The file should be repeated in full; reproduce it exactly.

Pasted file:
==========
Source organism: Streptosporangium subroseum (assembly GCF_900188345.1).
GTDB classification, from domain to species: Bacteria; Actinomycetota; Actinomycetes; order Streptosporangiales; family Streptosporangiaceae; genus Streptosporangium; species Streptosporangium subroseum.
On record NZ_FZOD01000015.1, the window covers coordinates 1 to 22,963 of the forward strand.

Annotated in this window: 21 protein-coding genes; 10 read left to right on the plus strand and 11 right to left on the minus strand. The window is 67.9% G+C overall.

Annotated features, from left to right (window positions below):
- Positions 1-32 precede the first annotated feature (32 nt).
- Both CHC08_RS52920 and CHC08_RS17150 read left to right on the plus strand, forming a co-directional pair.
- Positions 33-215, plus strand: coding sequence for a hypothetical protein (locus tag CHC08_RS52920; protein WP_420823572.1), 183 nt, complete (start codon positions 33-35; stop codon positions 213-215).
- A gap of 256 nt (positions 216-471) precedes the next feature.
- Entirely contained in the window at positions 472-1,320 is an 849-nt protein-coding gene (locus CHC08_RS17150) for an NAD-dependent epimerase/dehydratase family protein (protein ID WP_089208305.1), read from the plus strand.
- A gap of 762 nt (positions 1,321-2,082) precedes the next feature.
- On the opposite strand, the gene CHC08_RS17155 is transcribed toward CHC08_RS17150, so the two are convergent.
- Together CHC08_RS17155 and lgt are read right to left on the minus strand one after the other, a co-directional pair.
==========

Source organism: Streptosporangium subroseum (assembly GCF_900188345.1).
GTDB classification, from domain to species: Bacteria; Actinomycetota; Actinomycetes; order Streptosporangiales; family Streptosporangiaceae; genus Streptosporangium; species Streptosporangium subroseum.
On record NZ_FZOD01000015.1, the window covers coordinates 1 to 22,963 of the forward strand.

Annotated in this window: 21 protein-coding genes; 10 read left to right on the plus strand and 11 right to left on the minus strand. The window is 67.9% G+C overall.

Annotated features, from left to right (window positions below):
- Positions 1-32 precede the first annotated feature (32 nt).
- Both CHC08_RS52920 and CHC08_RS17150 read left to right on the plus strand, forming a co-directional pair.
- Positions 33-215, plus strand: coding sequence for a hypothetical protein (locus tag CHC08_RS52920; protein WP_420823572.1), 183 nt, complete (start codon positions 33-35; stop codon positions 213-215).
- A gap of 256 nt (positions 216-471) precedes the next feature.
- Entirely contained in the window at positions 472-1,320 is an 849-nt protein-coding gene (locus CHC08_RS17150) for an NAD-dependent epimerase/dehydratase family protein (protein ID WP_089208305.1), read from the plus strand.
- A gap of 762 nt (positions 1,321-2,082) precedes the next feature.
- On the opposite strand, the gene CHC08_RS17155 is transcribed toward CHC08_RS17150, so the two are convergent.
- Together CHC08_RS17155 and lgt are read right to left on the minus strand one after the other, a co-directional pair.